Posted by ESPN.com's Matt Mosley
Caught up in the euphoria of opening night at the new Cowboys Stadium, owner Jerry Jones apparently told the Fort Worth Star-Telegram's Clarence Hill on Saturday that he hasn't closed the door on a reunion with troubled cornerback Adam "Pacman" Jones. Surely Jerry was simply making a bad joke.
After all, we've spent so much time this offseason talking about how Jones has gotten rid of all the locker-room drama caused by players such as Pacman, Tank Johnson and Terrell Owens. Now it sounds like Jerry is having second thoughts.
"Would you beat me up too bad if I brought back Adam?" Jones said to the Star-Telegram.
Jerry said bringing back Pacman is still a long shot, but I'm not sure why it's even a consideration. The cornerback played in only nine games and didn't have a single interception. I've heard all this talk about how he graded out better than the other Cowboys cornerbacks, but that's more of an indictment of them than some sort of tribute to Pacman. And honestly, that sounds like typical Jerry Jones hyperbole to me.
Again, why would he choose opening night at his palace in Arlington to drop this bit of news? Because he can't help himself. He got caught up in the moment and thought it might be fun to grab another headline.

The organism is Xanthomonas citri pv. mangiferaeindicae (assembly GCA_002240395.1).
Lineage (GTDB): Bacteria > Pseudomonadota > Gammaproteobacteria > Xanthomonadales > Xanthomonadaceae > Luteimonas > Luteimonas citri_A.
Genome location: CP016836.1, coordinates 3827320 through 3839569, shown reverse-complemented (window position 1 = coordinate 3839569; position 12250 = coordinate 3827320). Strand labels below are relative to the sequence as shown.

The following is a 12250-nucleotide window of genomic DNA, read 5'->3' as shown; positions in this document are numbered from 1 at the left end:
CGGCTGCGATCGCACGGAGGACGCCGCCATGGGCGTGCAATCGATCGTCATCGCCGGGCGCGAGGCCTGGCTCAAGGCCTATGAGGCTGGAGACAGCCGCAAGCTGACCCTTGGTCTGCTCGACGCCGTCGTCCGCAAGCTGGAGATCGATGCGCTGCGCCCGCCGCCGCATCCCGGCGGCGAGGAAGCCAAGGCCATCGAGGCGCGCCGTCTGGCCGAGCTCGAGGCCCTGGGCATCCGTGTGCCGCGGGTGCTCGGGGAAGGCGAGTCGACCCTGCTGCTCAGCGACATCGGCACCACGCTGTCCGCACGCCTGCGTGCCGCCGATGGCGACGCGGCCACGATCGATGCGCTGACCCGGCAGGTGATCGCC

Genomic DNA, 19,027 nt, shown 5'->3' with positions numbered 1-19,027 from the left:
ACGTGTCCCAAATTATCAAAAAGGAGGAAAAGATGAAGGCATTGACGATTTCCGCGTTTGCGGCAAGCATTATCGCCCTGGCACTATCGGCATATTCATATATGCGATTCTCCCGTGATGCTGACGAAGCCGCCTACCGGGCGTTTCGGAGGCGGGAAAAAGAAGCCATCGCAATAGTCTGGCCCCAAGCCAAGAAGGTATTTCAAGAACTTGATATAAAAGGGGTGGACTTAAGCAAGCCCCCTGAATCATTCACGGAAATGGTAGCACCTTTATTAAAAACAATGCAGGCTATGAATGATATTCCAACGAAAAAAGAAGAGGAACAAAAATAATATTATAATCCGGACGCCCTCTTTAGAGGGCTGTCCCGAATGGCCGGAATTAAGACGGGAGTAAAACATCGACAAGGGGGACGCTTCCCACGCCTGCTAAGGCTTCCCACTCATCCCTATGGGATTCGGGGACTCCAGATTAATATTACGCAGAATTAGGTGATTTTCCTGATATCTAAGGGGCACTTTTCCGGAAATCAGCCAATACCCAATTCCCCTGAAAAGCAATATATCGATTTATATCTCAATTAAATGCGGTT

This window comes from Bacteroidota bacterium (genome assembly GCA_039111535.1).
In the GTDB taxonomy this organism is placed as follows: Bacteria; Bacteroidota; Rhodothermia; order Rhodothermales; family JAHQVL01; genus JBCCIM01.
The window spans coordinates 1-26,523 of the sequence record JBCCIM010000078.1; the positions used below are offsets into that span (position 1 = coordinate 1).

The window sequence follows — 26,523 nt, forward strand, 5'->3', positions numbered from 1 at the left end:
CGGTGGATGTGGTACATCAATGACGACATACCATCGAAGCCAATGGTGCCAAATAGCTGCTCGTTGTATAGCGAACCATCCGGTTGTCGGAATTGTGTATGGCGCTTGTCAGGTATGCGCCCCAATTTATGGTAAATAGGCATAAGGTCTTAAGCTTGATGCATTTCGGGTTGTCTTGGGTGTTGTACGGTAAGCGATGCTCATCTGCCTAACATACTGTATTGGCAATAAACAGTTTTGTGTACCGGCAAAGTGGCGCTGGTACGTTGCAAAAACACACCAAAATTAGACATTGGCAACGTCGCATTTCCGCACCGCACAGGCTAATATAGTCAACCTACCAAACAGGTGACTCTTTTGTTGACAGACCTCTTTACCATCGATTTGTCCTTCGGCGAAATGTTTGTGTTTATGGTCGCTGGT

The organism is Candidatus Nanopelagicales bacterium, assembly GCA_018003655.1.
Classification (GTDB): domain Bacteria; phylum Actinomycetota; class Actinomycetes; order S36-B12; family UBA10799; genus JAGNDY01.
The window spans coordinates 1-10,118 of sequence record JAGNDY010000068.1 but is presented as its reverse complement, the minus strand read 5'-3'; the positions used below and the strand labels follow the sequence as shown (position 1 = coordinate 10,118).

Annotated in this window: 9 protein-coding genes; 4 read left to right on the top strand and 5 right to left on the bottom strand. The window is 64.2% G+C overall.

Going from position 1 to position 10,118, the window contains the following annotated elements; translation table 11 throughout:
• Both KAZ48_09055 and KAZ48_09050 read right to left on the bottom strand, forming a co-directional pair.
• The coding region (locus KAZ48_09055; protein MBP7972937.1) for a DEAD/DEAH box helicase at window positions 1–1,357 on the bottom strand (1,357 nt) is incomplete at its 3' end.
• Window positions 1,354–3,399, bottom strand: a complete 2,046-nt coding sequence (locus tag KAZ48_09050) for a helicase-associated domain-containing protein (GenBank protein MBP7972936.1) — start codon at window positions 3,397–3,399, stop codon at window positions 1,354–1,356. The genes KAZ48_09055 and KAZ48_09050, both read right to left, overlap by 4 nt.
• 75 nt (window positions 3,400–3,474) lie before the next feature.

Pacman was supposed to help this team return punts. How can we forget the scenes from HBO's "Hard Knocks" of an astonished Wade Phillips watching Pacman field a punt while already holding five footballs in his arms? Unfortunately, that's not a skill that comes in handy during the regular season. Pacman was awful on punt returns, averaging 4.5 yards per return on 21 opportunities.
I called Valley Ranch this morning to see what the reaction was to Jones' statement. Doesn't sound like anyone's taking the comments too seriously. The Cowboys have second-year players Mike Jenkins and Orlando Scandrick involved in a nice little competition for the other cornerback spot. And they're hoping to have a healthy Terence Newman ready to go this season. Pacman would only serve as a reminder of the past -- and the Cowboys can't afford to keep looking back.